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Attraction in Buffalo & Kaycee WY

Cloud Peak Skyway

One of the most scenic drives in Wyoming, the Cloud Peak Scenic Byway is officially designated at 47 miles from Buffalo through Ten Sleep Canyon. This stretch of U.S. Highway 16 borders the Bighorn National Forest and provides access to Cloud Peak Wilderness as well as Meadowlark Lake for a number of recreational opportunities.

Travelers approaching the Big Horn Mountains from either direction should watch for pronghorn antelope, deer, pheasants, sharp-tailed grouse and turkeys. Summer birds include lark buntings, mountain bluebirds, American goldfinches, redpolls, juncos, magpies and crows. Red foxes and coyotes may be observed early or late in the day. Birds of prey (raptors) may include golden eagles, red-tailed hawks and merlin. Elk and deer and even moose are often observed during the summer.

The Cloud Peak Skyway is a paved two-lane highway, with occasional pull-outs as it ascends toward 9,666-foot Powder River Pass. This route makes a more gradual ascent of the mountain range than routes to the north. Mountain weather can be extreme and snow can fall in any month at these elevations but rarely does it affect travel in the summer and early fall.

Points of Interest

Hospital Hill Interpretive Site

The east portal of the National Forest boundary marks the eastern end of the Cloud Peak Skyway Scenic Byway about 10 miles west of Buffalo. The area was used for outings by early patients of the soldier’s hospital at old Fort McKinney. A forest firefighters’ memorial is located here.

Loaf Mountain Overlook

Sixteen miles west of Buffalo , adjacent to the eastbound lanes of the byway/Highway 16, the overlook provides an excellent view of high peaks in the Cloud Peak Wilderness with their rocky cliffs and snowfields. An interpretive sign tells about timber-harvesting activity visible in the middle distance. No camping is allowed at the overlook.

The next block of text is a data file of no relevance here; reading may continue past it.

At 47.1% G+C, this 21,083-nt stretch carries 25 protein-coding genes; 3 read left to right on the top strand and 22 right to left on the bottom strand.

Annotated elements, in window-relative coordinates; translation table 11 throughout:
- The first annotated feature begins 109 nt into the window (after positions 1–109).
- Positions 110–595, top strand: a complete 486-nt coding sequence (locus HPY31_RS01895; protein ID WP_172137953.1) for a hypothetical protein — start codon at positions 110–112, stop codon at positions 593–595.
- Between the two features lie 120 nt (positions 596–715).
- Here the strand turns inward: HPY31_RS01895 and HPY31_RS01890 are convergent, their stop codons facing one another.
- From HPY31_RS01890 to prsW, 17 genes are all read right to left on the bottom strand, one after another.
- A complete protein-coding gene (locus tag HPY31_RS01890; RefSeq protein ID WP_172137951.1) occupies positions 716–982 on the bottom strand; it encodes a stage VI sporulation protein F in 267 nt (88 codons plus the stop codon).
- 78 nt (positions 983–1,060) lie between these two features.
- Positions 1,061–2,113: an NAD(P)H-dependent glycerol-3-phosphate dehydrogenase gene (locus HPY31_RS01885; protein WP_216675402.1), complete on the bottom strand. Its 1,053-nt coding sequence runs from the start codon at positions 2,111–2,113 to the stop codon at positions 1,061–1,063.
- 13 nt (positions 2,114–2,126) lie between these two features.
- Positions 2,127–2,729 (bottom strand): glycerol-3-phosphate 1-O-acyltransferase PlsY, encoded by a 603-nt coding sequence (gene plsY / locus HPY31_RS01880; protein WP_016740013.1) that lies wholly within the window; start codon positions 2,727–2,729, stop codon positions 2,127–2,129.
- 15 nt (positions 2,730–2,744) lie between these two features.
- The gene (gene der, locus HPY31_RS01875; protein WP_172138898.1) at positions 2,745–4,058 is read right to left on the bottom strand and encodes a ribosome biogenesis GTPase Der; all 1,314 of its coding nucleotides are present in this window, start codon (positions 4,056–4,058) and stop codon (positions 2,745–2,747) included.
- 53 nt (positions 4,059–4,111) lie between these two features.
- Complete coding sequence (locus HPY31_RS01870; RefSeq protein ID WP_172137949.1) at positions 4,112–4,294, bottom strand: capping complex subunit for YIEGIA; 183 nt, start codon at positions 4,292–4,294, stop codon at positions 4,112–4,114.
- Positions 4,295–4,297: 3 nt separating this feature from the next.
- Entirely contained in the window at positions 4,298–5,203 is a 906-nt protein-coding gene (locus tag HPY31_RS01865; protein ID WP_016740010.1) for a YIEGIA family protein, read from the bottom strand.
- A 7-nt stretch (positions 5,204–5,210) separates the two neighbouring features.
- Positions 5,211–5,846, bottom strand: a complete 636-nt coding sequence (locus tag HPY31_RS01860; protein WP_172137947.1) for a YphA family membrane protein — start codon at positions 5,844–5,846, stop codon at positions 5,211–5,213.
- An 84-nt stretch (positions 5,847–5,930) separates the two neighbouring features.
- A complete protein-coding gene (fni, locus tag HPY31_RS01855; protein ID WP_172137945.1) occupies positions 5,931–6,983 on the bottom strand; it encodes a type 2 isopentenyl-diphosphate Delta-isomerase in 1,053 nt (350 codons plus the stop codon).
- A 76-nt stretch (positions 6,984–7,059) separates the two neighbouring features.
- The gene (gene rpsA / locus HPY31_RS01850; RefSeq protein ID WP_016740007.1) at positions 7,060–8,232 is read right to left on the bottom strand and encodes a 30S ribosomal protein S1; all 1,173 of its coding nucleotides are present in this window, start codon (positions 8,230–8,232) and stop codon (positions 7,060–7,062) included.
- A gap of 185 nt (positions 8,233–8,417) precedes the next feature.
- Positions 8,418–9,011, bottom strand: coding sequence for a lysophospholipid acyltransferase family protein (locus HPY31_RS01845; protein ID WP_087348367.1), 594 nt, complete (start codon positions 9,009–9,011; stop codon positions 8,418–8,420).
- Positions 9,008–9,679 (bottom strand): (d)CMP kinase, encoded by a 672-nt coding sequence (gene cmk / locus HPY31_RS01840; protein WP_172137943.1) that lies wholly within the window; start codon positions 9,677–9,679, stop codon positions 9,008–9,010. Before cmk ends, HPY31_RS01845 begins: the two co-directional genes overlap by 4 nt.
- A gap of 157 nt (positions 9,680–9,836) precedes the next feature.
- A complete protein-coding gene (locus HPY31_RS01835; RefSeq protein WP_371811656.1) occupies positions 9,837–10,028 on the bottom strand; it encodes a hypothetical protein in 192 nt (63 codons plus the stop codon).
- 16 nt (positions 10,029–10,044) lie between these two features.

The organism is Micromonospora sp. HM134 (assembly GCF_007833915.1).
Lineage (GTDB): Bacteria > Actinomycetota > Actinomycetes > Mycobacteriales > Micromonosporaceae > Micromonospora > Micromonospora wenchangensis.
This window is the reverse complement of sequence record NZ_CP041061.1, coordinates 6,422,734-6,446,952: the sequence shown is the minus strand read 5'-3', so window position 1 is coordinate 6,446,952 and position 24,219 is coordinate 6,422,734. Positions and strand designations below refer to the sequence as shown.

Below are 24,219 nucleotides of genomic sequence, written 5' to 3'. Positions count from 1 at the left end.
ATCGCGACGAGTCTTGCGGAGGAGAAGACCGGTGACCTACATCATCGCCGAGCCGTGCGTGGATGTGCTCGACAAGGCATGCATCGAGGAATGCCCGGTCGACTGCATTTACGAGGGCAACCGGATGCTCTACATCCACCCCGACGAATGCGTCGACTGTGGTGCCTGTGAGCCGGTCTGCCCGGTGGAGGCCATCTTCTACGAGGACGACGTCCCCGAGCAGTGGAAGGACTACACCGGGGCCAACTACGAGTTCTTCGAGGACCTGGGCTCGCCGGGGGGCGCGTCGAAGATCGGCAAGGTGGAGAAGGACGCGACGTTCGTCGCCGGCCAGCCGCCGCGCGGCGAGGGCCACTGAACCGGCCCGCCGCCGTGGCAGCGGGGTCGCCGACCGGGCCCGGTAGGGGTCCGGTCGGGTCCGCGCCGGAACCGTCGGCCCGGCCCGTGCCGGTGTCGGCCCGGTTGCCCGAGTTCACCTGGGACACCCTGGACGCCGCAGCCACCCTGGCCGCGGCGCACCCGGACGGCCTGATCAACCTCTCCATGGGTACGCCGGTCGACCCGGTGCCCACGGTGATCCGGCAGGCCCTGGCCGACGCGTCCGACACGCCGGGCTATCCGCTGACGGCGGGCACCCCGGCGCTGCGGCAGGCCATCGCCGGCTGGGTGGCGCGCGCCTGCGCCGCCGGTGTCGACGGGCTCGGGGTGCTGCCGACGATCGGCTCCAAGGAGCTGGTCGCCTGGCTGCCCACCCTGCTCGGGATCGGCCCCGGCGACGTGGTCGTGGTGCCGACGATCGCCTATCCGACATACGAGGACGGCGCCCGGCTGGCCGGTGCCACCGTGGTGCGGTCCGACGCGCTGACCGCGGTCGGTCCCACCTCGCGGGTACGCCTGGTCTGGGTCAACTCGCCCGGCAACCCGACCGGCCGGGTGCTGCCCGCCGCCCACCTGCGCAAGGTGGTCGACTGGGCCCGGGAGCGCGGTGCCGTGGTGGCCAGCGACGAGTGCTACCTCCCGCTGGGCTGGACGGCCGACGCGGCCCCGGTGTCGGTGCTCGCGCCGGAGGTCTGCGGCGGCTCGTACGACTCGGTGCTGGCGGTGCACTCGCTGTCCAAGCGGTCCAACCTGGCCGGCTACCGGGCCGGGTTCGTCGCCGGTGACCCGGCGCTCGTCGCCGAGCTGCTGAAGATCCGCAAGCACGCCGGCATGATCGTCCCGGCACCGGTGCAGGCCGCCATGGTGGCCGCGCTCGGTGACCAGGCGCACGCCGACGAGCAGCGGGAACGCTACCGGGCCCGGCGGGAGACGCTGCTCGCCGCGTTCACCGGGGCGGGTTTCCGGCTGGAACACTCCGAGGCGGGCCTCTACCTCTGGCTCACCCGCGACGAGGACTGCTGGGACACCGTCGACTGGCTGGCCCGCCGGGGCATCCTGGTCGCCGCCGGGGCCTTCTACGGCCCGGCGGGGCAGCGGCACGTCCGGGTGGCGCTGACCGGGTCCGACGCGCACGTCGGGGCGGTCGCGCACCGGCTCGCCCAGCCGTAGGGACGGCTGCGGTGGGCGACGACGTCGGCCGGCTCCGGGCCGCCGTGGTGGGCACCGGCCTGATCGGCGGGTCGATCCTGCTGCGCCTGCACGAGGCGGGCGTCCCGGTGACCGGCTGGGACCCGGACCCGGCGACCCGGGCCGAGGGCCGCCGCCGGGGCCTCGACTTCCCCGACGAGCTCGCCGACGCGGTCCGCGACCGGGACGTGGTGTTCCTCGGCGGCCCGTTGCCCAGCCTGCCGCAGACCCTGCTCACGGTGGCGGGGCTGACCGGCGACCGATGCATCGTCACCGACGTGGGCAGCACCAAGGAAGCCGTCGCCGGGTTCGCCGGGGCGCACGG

Pullout six miles from the Pass

An interpretive sign identifies nearby rock as being 3 billion years old; other signs farther down the slope mark increasingly “younger” rock. The paradox of younger rock being lower in elevation is made possible through the geological act of tilting. Continuing eastward, travelers will find a number of campgrounds and pullouts on the way down the mountain. The willow bogs and wet meadows ahead are good spots for seeing moose. Moose are most often seen in the morning or evening during the summer, and at mid-day during the winter.

Powder River Pass

 At 9,666 feet elevation, the pass is above timberline and the views of the surrounding peaks are exceptional. In addition to the elevation, wind patterns and localized soils influence where grass grows and where trees flourish. This phenomena can be seen by observing trees growing at the same elevation on Hesse Mountain several miles to the south. Lodgepole pine is the most common tree species in the Bighorn National Forest. Large quantities of snow accumulate on these mountain peaks and valleys in winter, which supply valuable spring and summer runoff to lakes, reservoirs, streams and rivers in the dryer valleys below.

US Highway 16

Buffalo WY, 82834